Record Number of Veterans Getting Government Jobs

But They Are Not Staying Long, OPM Reports

Veterans Unemployment Rate Continues to Fall. Kevork Djansezian/Getty Images

The good news is that the number of veterans being hired for federal government jobs is at a five-year high. The bad news is that they aren’t staying very long.

According to a new report from the U.S. Office of Personnel Management (OPM), nearly half (47%) of the full time jobs filled in 2014 were filled by veterans.

Calling it proof that the Obama Administration’s initiative to give veterans an advantage in the hiring process is working, OPM noted that veterans now make up 30.8% -- one in three employees – of the total 1,990,000 employee federal workforce. About 612,000 veterans held federal government jobs at the end of fiscal year 2014.

In November 2009, President Obama signed an executive order creating the Veterans Employment Initiative and directing all Executive Branch agencies to develop policies and procedures to increase their hiring of veterans.

“The federal government has led efforts to recruit and retain individuals who have served our country in the armed forces,” stated a White House fact sheet on the initiative. “This initiative has been extraordinarily successful, ushering in 200,000 new veteran hires and at least 25,000 new Reservists to the federal workforce.”

Along with the Veterans Employment Initiative, the much older veterans preference law requires the federal agencies to give eligible veterans preference in hiring over many other job applicants.

But Many Don’t Stay Long

However, as the overall morale of federal employees continues to decline, the new OPM statistics also revealed that veterans are more likely to leave federal employment within two years than non-veterans.

The Small Business Administration reported worst veterans job retention rate during 2014, with only 62% staying two years or longer, compared to 88% of non-veteran employees.

The much larger Department of Commerce managed to keep only 68% of its veteran employees for more than two years, compared to 82% of non-veterans.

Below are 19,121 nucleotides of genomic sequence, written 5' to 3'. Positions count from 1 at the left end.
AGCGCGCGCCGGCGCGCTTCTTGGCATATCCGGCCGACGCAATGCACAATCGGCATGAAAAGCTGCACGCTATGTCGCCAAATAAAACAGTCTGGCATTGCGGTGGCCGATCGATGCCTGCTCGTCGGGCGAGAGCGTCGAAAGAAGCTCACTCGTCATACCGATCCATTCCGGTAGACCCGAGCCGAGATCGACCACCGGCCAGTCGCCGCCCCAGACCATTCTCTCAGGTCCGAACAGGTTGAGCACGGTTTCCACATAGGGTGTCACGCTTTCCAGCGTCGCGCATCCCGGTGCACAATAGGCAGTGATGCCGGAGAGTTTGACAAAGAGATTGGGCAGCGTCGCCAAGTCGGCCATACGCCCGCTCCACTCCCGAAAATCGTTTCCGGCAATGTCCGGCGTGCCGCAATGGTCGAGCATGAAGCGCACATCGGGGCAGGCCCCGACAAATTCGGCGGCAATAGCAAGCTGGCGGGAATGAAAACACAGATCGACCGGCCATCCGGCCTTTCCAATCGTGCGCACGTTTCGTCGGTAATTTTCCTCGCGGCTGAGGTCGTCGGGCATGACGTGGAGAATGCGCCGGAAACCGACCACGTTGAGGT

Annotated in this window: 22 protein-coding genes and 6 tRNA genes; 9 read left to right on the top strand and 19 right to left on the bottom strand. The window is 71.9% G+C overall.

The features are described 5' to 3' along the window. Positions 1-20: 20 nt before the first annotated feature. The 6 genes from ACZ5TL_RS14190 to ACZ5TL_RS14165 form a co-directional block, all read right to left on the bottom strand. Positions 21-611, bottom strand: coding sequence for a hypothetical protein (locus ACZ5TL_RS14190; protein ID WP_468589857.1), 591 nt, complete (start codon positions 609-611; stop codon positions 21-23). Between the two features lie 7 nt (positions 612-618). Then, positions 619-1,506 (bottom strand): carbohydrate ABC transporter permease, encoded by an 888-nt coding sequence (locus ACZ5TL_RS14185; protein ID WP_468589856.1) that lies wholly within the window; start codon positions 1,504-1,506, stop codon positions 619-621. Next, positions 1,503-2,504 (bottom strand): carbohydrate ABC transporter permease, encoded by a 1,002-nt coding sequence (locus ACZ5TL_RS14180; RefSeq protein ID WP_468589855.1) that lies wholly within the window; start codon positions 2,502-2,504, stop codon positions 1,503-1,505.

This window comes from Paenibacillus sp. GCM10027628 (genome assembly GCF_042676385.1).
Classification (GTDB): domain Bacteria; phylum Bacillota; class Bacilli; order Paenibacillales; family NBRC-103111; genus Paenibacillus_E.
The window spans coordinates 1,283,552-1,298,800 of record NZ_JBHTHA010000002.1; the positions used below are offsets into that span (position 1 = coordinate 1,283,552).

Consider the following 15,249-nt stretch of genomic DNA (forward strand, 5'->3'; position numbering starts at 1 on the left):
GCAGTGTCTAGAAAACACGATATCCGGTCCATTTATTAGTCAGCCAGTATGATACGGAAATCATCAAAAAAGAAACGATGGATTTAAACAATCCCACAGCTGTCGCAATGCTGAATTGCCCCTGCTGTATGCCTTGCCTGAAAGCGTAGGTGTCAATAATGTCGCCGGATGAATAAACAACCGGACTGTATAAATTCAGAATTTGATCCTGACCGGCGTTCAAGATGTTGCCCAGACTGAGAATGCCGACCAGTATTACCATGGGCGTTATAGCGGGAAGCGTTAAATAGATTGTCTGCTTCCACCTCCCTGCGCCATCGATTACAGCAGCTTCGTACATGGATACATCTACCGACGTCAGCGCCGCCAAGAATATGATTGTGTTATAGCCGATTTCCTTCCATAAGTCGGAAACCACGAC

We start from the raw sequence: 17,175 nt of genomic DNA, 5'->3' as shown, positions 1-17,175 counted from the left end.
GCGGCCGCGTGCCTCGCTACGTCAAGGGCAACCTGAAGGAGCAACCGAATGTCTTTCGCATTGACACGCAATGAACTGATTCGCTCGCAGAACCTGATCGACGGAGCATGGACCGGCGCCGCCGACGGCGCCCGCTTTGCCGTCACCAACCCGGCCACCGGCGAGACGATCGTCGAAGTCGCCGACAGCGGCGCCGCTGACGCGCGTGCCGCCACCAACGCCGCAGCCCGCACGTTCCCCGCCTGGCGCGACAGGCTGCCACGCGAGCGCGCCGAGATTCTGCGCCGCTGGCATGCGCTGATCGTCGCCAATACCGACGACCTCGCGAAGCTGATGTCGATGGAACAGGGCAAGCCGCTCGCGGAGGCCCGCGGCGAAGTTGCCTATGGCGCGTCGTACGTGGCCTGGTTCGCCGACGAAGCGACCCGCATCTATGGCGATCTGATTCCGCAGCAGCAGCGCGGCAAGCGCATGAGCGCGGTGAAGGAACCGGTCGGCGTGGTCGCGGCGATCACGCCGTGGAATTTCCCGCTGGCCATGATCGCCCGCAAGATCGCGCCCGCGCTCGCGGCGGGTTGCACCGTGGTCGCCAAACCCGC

The Department of Veterans Affairs, traditionally a major employer of veterans, lost almost 25% of its veteran employees in less than two years, compared to 20% of non-veterans.

Only the Department of Defense and the State Department, both closely related to the military, managed to keep more veteran than non-veteran employees for two years or longer, according to the OPM report.

While it offered no explanation for why veterans are leaving their jobs sooner than non-veterans, the OPM stated it will be consulting with veterans and agency officials on their efforts to improve veteran job retention.

Some veterans’ advocates suggest that in a rush to hire them, agencies often place veterans into jobs that do not best match their skills and experience.

Which Veterans Are Being Hired?

The OPM report also revealed some details on the veterans getting government jobs.

  • Employment of disabled veterans by the federal agencies has increased from 7% of all employees in 2010 to 11.4% in 2014.
  • 81% of veterans hired by the federal government are men, compared to only 45% of non-veterans. Of course, this reflects the fact that while the number of women veterans is increasing steadily, they still make up only about 6% of all veterans.
  • About 40% of veteran employees had college degrees or advanced degrees, compared to 54.7% of non-veterans, reflecting the fact that veterans often have hard time being able to attend college after their military service.
  • The average base annual pay for veterans in government jobs was $73,675 in 2014, compared to $ 83,958 for non-veterans.
  • The average age of veteran employees was 48.8 years, compared to 46.3 for non-veterans, reflecting the fact that most veterans has spent at least two years in military service.
  • Veteran employees had spent an average of 11.4 years in non-military government jobs, compared to 13.9 years for non-veterans.